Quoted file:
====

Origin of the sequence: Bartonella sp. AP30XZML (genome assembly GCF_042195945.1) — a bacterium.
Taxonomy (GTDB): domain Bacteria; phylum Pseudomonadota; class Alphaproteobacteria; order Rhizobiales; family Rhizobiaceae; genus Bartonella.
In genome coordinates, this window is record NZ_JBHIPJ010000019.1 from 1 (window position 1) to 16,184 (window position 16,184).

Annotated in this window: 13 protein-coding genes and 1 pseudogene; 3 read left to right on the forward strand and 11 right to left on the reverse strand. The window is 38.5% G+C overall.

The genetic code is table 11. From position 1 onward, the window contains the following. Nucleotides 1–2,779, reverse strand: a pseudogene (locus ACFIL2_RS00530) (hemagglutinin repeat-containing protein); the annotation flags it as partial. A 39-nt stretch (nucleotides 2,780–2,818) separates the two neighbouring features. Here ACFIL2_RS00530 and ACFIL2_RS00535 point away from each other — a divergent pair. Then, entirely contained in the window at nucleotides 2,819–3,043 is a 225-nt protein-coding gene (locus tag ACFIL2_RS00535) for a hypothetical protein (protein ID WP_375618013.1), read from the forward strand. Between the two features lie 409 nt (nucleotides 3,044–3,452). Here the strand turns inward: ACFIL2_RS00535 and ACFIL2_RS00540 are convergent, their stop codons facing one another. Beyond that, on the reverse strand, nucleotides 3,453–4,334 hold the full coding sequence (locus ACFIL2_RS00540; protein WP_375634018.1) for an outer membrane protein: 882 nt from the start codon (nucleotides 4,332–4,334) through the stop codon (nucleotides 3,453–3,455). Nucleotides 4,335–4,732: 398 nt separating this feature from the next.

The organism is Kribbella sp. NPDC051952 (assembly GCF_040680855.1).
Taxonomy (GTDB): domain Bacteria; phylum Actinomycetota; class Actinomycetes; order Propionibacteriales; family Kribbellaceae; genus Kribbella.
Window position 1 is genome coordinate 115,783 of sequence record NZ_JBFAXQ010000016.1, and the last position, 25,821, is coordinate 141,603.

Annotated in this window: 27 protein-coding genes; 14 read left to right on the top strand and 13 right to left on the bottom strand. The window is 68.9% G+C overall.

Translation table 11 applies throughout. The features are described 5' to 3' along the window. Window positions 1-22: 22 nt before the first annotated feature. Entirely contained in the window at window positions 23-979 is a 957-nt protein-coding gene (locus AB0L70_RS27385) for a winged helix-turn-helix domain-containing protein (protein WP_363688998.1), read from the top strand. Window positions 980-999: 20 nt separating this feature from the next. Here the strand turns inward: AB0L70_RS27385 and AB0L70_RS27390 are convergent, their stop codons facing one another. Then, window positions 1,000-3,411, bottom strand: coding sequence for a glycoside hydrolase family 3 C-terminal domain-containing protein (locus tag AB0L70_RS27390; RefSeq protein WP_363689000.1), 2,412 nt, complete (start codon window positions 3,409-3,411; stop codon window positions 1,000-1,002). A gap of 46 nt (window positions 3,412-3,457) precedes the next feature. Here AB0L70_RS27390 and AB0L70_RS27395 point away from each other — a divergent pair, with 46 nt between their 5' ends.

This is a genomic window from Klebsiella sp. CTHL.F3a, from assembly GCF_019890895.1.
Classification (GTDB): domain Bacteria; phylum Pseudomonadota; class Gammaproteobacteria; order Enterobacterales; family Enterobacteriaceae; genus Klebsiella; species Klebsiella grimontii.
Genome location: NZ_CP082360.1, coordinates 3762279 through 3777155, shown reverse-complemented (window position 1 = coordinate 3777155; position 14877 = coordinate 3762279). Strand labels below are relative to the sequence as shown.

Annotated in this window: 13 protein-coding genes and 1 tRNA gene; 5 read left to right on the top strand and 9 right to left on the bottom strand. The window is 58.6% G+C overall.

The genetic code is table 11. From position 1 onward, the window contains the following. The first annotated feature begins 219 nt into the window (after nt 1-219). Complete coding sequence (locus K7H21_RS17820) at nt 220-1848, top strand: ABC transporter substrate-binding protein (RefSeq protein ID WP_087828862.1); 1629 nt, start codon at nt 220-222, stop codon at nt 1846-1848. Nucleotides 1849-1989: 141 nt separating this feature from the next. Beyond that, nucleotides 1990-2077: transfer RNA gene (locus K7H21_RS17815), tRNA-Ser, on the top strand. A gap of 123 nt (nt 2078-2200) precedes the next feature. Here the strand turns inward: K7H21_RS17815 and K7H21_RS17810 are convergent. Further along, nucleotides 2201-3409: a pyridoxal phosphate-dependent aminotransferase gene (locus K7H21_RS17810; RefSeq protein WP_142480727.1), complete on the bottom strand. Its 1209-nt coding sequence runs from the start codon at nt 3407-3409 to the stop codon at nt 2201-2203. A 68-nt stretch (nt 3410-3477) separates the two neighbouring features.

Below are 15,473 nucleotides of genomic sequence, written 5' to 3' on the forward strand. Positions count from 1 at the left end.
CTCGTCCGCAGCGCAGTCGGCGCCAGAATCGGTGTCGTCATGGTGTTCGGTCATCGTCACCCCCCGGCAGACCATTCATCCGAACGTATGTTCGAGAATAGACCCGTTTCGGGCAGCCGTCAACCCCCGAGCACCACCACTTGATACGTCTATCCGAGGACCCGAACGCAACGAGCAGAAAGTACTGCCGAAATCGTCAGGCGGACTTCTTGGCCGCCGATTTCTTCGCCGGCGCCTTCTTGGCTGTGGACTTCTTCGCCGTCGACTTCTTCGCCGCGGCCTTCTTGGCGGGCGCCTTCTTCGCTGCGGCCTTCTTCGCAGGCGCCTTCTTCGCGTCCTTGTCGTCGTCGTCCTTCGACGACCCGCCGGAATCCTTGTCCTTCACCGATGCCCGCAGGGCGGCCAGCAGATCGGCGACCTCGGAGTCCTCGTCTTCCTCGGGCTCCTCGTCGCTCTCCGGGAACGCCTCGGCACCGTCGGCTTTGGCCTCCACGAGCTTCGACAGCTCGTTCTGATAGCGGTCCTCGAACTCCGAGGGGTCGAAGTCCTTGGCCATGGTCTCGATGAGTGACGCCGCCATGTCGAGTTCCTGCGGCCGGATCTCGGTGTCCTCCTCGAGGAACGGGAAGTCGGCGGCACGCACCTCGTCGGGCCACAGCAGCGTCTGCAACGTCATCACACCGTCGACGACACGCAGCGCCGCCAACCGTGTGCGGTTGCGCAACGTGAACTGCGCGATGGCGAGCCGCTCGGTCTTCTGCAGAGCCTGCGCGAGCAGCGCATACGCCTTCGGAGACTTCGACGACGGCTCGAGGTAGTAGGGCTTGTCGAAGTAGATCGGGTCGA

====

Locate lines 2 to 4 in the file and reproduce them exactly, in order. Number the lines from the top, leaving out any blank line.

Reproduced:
Taxonomy (GTDB): domain Bacteria; phylum Pseudomonadota; class Alphaproteobacteria; order Rhizobiales; family Rhizobiaceae; genus Bartonella.
In genome coordinates, this window is record NZ_JBHIPJ010000019.1 from 1 (window position 1) to 16,184 (window position 16,184).

Annotated in this window: 13 protein-coding genes and 1 pseudogene; 3 read left to right on the forward strand and 11 right to left on the reverse strand. The window is 38.5% G+C overall.